Google replaced Microsoft as the number one vendor for reported vulnerabilities, with a total of 82, due to existing vulnerabilities in Chrome as the browser grows in popularity. Oracle came in second, with 63; Microsoft fell to third place, with 58, all according to Trend Micro’s Third Quarter Threat Report.
Trend Micro threat researchers also witnessed a significant shift from mass compromises to targeted attacks, particularly against large enterprises and government institutions. Their work led them to the uncovering of one of the most notable groups of targeted attacks during the third quarter – the LURID downloader.
These attacks, which were classified by Trend Micro as advanced persistent threats (APTs), targeted major companies and institutions in over 60 countries, including Russia, Kazakhstan, and the Ukraine. The cybercriminals behind these attacks launched over 300 malware campaigns in order to obtain confidential data from and take full control of affected users’ systems over an extended period of time. LURID was successful because it was targeted by its nature. By zoning in on specific geographic locations and entities, LURID compromised as many as 1,465 systems.
Other notable attacks, scams, breaches and exploits
Trend Micro threat analysts came across a new DroidDreamLight variant with enhanced capabilities and routines. Disguised as battery-monitoring or task-listing tools or apps that allow users to see a list of permissions that installed apps utilize, copies of this new Android malware littered a Chinese third-party app store.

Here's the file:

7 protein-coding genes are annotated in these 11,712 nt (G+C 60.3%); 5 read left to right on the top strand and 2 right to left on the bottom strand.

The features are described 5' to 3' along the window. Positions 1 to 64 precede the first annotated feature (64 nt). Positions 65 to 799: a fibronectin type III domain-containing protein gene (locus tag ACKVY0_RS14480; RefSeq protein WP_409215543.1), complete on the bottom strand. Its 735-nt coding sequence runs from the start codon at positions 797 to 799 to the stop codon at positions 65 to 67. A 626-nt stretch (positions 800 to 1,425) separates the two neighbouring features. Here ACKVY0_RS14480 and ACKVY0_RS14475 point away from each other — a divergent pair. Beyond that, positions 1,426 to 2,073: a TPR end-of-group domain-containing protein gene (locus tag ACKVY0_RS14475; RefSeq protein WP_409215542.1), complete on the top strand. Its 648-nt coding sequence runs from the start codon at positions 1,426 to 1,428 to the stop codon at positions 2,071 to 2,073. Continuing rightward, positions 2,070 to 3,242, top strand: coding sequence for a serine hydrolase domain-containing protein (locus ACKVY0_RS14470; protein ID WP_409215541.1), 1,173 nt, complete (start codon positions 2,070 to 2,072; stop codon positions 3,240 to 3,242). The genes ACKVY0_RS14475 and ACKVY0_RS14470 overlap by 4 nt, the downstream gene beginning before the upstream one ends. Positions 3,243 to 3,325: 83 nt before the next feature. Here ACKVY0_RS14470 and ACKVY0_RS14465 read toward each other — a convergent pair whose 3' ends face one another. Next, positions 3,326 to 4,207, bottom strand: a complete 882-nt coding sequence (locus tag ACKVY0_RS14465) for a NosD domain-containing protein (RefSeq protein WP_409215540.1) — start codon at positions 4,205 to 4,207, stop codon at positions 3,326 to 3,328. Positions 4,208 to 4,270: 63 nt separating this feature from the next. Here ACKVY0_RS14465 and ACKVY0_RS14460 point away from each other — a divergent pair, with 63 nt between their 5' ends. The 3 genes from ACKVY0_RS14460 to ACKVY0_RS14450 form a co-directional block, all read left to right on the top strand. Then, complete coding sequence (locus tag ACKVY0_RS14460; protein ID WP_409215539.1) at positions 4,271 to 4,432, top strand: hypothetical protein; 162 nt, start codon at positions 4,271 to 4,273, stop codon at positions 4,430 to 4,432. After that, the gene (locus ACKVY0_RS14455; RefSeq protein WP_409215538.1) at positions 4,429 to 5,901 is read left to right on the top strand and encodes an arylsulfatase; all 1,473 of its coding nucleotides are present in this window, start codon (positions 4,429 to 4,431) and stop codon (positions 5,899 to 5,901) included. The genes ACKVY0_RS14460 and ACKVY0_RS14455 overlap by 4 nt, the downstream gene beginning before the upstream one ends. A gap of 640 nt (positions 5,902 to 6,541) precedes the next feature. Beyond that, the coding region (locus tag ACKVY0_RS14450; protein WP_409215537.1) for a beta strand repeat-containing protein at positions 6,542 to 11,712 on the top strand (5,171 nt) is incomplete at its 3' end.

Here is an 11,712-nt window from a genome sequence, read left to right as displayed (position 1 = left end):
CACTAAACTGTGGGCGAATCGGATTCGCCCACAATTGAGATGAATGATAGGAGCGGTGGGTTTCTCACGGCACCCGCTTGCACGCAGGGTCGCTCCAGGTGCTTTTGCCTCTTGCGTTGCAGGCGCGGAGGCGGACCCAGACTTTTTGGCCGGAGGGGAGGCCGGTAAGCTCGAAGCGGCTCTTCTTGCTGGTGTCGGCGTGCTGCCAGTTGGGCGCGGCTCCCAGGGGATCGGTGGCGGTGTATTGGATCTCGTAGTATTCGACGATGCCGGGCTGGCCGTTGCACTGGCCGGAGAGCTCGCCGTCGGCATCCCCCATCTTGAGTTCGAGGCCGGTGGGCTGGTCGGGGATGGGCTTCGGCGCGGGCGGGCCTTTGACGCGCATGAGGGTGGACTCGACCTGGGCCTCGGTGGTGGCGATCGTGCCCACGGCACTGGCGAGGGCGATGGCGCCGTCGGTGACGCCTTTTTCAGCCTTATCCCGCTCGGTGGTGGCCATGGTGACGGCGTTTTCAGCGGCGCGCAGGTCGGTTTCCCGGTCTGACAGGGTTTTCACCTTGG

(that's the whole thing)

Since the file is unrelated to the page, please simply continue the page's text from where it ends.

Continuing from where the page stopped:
In the first half of July, Trend Micro researchers spotted a page that enticed users to click a link to get free invitations to Google’s latest stab at taking a slice of the social media pie—Google+. Instead of invitations to join the site, however, all the users got was an “opportunity” to take part in a survey that put them at risk.
LinkedIn users were also part of a criminal scam that tricked them into clicking a malicious link to a supposed Justin Bieber video that redirected them to a malicious site.
The most notorious spam runs this quarter led to the download and execution of two banking Trojans: The first campaign featured a spam that purported to come from the Spain National Police; the second supposedly came from the Internal Revenue Service.
India and South Korea continued to be part of the top three spam-sending countries. The United States, which commonly takes the top spot, was not on the top 10 spam-sending countries list most likely due to the arrest of several spambot operators.